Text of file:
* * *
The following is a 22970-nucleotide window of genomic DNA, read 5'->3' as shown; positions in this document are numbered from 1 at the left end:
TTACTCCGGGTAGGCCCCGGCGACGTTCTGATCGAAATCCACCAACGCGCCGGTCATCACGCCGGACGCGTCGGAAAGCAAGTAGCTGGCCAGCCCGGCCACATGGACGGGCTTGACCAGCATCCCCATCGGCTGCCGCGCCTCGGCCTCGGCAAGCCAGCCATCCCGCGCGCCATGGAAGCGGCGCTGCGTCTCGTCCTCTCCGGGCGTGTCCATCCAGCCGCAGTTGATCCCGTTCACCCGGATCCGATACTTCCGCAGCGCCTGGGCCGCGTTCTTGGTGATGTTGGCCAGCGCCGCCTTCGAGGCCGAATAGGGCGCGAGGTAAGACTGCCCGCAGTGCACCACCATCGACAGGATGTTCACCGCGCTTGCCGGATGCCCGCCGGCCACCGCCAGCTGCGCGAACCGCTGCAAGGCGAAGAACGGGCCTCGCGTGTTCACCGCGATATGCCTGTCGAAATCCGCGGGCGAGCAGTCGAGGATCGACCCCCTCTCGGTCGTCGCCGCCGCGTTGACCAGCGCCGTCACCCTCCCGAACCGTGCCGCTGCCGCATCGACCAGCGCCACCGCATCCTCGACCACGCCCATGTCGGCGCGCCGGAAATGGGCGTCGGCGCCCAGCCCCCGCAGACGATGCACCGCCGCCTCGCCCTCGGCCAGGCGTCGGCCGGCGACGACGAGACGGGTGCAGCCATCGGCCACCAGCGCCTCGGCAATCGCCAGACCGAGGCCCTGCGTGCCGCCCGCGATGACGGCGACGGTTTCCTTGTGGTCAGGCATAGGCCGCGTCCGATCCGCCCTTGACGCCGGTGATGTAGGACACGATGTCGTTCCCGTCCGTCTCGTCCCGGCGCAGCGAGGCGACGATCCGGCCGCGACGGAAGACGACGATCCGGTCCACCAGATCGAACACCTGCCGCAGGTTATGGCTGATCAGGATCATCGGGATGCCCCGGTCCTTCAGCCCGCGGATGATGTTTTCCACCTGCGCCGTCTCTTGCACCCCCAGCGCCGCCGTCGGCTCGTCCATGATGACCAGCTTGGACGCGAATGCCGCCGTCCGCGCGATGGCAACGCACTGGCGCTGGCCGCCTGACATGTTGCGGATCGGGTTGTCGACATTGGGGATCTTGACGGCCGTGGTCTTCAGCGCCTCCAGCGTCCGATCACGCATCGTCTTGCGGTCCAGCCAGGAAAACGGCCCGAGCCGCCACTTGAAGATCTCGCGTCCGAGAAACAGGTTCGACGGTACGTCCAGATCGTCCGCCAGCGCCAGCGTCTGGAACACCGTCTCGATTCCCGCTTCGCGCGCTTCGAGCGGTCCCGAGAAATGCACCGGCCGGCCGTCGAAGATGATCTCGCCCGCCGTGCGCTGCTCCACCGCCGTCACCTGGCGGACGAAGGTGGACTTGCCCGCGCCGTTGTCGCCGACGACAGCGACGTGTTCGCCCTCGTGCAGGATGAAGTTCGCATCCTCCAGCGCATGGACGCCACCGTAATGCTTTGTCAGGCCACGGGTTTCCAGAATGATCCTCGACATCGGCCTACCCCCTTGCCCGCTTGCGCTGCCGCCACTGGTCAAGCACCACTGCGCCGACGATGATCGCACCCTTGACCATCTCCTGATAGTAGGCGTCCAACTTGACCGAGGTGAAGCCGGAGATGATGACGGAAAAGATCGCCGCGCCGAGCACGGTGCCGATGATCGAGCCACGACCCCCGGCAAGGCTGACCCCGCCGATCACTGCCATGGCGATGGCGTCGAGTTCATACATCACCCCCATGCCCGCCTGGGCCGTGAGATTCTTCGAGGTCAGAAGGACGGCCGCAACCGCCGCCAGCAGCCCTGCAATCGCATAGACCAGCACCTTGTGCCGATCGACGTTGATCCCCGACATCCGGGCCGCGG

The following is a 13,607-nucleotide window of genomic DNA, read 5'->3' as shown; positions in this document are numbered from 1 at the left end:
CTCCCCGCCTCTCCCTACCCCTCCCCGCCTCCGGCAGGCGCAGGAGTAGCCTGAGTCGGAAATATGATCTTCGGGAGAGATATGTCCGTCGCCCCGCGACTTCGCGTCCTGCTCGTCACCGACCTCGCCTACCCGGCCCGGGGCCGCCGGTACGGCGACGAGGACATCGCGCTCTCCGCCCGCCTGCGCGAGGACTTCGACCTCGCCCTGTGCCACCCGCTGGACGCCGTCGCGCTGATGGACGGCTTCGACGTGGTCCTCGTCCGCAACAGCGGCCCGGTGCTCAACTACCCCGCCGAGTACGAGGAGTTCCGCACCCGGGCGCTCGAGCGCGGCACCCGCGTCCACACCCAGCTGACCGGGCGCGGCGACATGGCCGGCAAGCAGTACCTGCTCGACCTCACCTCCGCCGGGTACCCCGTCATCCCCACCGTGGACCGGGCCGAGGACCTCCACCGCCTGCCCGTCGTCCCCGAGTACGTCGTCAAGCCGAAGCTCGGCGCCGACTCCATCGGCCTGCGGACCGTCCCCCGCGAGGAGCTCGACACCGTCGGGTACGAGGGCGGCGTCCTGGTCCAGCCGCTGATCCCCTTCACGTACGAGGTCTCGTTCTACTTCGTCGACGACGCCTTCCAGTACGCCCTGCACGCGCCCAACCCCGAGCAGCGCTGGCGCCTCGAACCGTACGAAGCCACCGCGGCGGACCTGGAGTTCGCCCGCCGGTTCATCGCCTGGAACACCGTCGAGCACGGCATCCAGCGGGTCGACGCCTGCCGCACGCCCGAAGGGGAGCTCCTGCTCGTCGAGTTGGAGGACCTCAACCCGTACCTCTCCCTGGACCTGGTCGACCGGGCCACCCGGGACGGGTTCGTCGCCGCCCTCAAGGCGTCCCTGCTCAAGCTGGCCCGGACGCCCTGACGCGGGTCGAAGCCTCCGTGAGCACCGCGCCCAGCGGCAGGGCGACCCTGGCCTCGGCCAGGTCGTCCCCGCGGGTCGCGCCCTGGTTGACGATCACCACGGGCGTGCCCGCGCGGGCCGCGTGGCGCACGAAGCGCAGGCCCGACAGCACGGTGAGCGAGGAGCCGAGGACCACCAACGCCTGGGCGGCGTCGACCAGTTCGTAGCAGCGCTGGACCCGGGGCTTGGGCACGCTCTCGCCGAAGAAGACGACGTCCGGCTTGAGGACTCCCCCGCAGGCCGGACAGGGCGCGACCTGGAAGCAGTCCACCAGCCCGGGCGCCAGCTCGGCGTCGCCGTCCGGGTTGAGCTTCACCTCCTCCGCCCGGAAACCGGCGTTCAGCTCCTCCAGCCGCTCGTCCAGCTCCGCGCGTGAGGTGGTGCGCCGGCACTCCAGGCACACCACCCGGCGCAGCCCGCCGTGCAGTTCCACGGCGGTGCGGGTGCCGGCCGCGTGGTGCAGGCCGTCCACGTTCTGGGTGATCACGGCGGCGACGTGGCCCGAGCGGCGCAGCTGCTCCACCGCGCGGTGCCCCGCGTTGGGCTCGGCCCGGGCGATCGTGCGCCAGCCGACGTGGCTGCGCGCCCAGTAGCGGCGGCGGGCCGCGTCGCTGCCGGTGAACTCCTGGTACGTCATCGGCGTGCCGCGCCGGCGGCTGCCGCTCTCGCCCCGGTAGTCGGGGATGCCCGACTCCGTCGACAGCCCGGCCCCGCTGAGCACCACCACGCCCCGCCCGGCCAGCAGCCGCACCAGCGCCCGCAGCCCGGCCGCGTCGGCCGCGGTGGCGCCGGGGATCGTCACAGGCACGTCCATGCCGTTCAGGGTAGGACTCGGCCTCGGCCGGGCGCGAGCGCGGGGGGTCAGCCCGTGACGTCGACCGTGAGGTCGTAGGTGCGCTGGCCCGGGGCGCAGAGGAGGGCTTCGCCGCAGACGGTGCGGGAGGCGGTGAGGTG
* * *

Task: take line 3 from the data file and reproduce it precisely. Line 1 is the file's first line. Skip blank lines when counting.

The following is a 13,607-nucleotide window of genomic DNA, read 5'->3' as shown; positions in this document are numbered from 1 at the left end: